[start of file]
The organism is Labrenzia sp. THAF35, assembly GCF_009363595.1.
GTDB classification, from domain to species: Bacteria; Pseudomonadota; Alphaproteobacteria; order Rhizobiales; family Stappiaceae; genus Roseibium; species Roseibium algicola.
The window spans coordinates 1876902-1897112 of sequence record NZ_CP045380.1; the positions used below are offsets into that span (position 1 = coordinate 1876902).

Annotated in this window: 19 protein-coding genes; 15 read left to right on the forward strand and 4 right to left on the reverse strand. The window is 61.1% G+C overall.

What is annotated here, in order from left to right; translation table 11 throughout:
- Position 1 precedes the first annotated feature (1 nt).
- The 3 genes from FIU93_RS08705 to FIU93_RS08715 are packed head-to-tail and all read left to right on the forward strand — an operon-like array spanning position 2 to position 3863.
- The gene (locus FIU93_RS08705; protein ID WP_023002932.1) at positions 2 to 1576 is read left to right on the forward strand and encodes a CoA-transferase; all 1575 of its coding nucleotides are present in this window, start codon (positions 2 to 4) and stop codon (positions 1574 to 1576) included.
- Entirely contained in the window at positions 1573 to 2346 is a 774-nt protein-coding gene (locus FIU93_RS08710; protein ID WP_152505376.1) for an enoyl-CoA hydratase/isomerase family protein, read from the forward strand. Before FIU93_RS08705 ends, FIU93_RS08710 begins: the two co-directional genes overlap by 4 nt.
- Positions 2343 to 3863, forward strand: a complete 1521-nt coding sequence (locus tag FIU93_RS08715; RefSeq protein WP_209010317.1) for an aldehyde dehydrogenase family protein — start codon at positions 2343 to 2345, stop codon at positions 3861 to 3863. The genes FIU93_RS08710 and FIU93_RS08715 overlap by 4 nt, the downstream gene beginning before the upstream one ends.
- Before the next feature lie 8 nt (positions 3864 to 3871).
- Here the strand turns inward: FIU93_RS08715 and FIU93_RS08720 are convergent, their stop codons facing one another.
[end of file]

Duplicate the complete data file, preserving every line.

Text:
The organism is Labrenzia sp. THAF35, assembly GCF_009363595.1.
GTDB classification, from domain to species: Bacteria; Pseudomonadota; Alphaproteobacteria; order Rhizobiales; family Stappiaceae; genus Roseibium; species Roseibium algicola.
The window spans coordinates 1876902-1897112 of sequence record NZ_CP045380.1; the positions used below are offsets into that span (position 1 = coordinate 1876902).

Annotated in this window: 19 protein-coding genes; 15 read left to right on the forward strand and 4 right to left on the reverse strand. The window is 61.1% G+C overall.

What is annotated here, in order from left to right; translation table 11 throughout:
- Position 1 precedes the first annotated feature (1 nt).
- The 3 genes from FIU93_RS08705 to FIU93_RS08715 are packed head-to-tail and all read left to right on the forward strand — an operon-like array spanning position 2 to position 3863.
- The gene (locus FIU93_RS08705; protein ID WP_023002932.1) at positions 2 to 1576 is read left to right on the forward strand and encodes a CoA-transferase; all 1575 of its coding nucleotides are present in this window, start codon (positions 2 to 4) and stop codon (positions 1574 to 1576) included.
- Entirely contained in the window at positions 1573 to 2346 is a 774-nt protein-coding gene (locus FIU93_RS08710; protein ID WP_152505376.1) for an enoyl-CoA hydratase/isomerase family protein, read from the forward strand. Before FIU93_RS08705 ends, FIU93_RS08710 begins: the two co-directional genes overlap by 4 nt.
- Positions 2343 to 3863, forward strand: a complete 1521-nt coding sequence (locus tag FIU93_RS08715; RefSeq protein WP_209010317.1) for an aldehyde dehydrogenase family protein — start codon at positions 2343 to 2345, stop codon at positions 3861 to 3863. The genes FIU93_RS08710 and FIU93_RS08715 overlap by 4 nt, the downstream gene beginning before the upstream one ends.
- Before the next feature lie 8 nt (positions 3864 to 3871).
- Here the strand turns inward: FIU93_RS08715 and FIU93_RS08720 are convergent, their stop codons facing one another.